The Ministry of Environment, Forest and Climate Change on Monday said the pregnant elephant in Kerala’s Palakkad district may have died after “accidentally eating a fruit” stuffed with firecrackers. The ministry further took note of the illegal act of planting fruits laced with explosives to repel wild boars from entering plantation farms.

This came two days after an autopsy report revealed the elephant had major wounds in its oral cavity, which most likely occurred after an explosive went off in the mouth. The report added that the elephant was unable to eat for nearly two weeks before her death.

“Primary investigations revealed that the elephant may have accidentally consumed such fruit,” it said. “[The] Ministry is in constant touch with Kerala government and has sent them detailed advisory for immediate arrest of culprits and stringent action against any erring official that led to elephant’s death.”

The elephant, estimated to be a 15-year-old, died in the Velliyar stream in Palakkad on May 27. The wound was presumably caused by some explosives put in a fruit that the elephant ate, which was set as a trap by local farmers against wild animals. The incident has sparked outrage across the country and prompted a criminal investigation into cruelty towards animals.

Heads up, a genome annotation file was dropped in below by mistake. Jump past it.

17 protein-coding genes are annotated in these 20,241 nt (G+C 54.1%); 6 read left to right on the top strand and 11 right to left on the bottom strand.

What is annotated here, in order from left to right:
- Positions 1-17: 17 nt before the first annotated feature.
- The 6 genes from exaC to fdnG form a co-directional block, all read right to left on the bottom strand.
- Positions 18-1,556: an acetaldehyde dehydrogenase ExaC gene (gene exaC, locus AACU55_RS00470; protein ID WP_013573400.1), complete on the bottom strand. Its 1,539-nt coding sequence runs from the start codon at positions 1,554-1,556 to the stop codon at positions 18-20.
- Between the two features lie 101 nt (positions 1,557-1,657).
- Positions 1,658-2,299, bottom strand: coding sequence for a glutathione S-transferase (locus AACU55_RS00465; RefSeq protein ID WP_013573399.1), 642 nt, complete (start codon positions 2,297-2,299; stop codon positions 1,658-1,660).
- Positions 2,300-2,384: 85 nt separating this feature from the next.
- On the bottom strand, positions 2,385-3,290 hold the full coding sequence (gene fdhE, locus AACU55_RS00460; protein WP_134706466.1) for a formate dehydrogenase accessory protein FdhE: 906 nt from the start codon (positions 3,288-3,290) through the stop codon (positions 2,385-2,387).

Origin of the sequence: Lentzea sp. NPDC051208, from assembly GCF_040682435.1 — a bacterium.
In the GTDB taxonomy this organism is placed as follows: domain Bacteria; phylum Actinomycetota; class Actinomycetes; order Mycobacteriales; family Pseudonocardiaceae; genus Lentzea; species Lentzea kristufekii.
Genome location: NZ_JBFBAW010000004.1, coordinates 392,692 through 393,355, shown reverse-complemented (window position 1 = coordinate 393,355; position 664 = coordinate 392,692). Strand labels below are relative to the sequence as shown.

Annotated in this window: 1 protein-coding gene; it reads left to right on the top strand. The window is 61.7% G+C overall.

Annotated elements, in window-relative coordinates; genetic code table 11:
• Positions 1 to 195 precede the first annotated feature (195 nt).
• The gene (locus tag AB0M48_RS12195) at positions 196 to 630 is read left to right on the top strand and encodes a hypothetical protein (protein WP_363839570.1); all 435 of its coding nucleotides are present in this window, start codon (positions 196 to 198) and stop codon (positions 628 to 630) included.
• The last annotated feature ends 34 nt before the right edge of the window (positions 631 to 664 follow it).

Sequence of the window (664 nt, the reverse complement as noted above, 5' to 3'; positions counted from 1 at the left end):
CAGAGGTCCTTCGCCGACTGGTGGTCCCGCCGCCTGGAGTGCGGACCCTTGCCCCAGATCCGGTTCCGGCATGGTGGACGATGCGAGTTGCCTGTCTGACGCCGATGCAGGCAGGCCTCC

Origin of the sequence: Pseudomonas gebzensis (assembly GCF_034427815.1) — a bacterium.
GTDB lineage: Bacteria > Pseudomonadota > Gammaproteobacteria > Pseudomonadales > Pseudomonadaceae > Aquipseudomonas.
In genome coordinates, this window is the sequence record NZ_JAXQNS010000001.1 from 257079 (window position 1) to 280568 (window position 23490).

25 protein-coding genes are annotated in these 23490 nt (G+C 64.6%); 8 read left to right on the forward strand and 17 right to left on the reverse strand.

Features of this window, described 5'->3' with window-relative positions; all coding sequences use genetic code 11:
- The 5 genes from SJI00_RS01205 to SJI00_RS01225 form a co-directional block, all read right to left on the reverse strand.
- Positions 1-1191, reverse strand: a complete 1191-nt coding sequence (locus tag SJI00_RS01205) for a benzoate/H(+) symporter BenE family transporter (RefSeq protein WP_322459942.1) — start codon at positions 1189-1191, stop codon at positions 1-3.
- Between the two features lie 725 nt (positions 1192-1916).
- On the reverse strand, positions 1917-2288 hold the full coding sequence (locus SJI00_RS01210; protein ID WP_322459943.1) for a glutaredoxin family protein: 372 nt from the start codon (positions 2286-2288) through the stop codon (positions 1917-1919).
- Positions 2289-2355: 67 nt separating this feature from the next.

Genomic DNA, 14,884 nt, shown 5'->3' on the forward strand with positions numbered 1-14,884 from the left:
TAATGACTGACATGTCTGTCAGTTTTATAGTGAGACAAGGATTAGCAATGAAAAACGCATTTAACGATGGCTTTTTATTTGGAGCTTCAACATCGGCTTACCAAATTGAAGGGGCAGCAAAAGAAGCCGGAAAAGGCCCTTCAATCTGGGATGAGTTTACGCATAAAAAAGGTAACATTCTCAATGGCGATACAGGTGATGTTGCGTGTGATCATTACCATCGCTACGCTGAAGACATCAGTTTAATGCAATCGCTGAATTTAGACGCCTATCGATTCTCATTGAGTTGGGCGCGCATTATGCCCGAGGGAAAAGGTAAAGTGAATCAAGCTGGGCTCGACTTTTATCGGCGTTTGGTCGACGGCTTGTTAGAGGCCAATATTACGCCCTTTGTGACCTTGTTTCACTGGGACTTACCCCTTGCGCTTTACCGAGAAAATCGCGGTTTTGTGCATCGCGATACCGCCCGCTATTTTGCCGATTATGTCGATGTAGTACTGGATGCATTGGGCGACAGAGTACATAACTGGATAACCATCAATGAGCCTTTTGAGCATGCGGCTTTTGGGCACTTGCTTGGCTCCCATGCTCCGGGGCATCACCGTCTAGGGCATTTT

Villagers in Kerala often use firecrackers or explosives stuffed in food to protect their fields from wild animals. The practice had been widely criticised.

“As of now, one person has been arrested and efforts are on to nab more individuals who may have participated in this illegal and utterly inhuman act,” the ministry added in a tweet. It further conveyed Minister of State for Environment Babul Supriyo’s request to people to not believe in social “rumours and fake news” circulating around the elephant’s death.

“The Kerala government and all departments concerned of the ministry are handling the matter in an unbiased manner,” it added. “We are confident of concluding the investigation sooner than later, to be followed by exemplary legal action and punishment that will act as strong deterrent to committing such future acts.”

The National Green Tribunal on Friday took suo motu cognisance of the elephant’s death and formed a committee, directing it to submit an action-taken report in the matter. The next hearing is scheduled for July 10. A bench of Justices K Ramakrishnan and Saibal Dasgupta also issued notices to the Ministry of Environment and Forests, the Kerala government and others. It sought their responses before July 10.

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